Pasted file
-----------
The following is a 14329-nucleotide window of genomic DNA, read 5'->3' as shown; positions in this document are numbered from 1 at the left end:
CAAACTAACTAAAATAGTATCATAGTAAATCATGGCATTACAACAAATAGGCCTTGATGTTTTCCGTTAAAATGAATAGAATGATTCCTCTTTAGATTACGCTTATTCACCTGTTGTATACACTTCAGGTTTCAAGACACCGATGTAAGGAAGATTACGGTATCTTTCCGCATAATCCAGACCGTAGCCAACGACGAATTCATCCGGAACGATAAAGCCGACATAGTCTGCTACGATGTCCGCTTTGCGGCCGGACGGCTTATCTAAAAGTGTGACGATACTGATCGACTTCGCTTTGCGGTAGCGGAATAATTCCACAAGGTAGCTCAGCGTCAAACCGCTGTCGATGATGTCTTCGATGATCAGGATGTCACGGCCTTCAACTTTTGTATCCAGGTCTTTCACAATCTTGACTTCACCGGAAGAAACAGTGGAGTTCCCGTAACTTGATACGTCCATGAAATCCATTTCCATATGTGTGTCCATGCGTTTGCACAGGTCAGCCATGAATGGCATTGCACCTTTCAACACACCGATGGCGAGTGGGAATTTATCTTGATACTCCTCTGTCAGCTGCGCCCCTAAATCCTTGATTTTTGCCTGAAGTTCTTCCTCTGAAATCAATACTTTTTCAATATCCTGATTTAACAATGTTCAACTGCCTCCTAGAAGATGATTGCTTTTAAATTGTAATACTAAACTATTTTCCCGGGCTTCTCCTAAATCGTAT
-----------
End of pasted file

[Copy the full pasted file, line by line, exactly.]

The following is a 14329-nucleotide window of genomic DNA, read 5'->3' as shown; positions in this document are numbered from 1 at the left end:
CAAACTAACTAAAATAGTATCATAGTAAATCATGGCATTACAACAAATAGGCCTTGATGTTTTCCGTTAAAATGAATAGAATGATTCCTCTTTAGATTACGCTTATTCACCTGTTGTATACACTTCAGGTTTCAAGACACCGATGTAAGGAAGATTACGGTATCTTTCCGCATAATCCAGACCGTAGCCAACGACGAATTCATCCGGAACGATAAAGCCGACATAGTCTGCTACGATGTCCGCTTTGCGGCCGGACGGCTTATCTAAAAGTGTGACGATACTGATCGACTTCGCTTTGCGGTAGCGGAATAATTCCACAAGGTAGCTCAGCGTCAAACCGCTGTCGATGATGTCTTCGATGATCAGGATGTCACGGCCTTCAACTTTTGTATCCAGGTCTTTCACAATCTTGACTTCACCGGAAGAAACAGTGGAGTTCCCGTAACTTGATACGTCCATGAAATCCATTTCCATATGTGTGTCCATGCGTTTGCACAGGTCAGCCATGAATGGCATTGCACCTTTCAACACACCGATGGCGAGTGGGAATTTATCTTGATACTCCTCTGTCAGCTGCGCCCCTAAATCCTTGATTTTTGCCTGAAGTTCTTCCTCTGAAATCAATACTTTTTCAATATCCTGATTTAACAATGTTCAACTGCCTCCTAGAAGATGATTGCTTTTAAATTGTAATACTAAACTATTTTCCCGGGCTTCTCCTAAATCGTAT